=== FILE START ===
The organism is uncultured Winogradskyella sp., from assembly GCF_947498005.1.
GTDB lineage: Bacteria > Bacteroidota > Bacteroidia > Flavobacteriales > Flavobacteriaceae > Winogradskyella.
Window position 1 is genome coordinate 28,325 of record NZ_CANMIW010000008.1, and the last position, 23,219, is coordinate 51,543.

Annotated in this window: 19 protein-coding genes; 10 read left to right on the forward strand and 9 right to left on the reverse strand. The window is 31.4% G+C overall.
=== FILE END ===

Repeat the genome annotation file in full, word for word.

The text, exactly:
The organism is uncultured Winogradskyella sp., from assembly GCF_947498005.1.
GTDB lineage: Bacteria > Bacteroidota > Bacteroidia > Flavobacteriales > Flavobacteriaceae > Winogradskyella.
Window position 1 is genome coordinate 28,325 of record NZ_CANMIW010000008.1, and the last position, 23,219, is coordinate 51,543.

Annotated in this window: 19 protein-coding genes; 10 read left to right on the forward strand and 9 right to left on the reverse strand. The window is 31.4% G+C overall.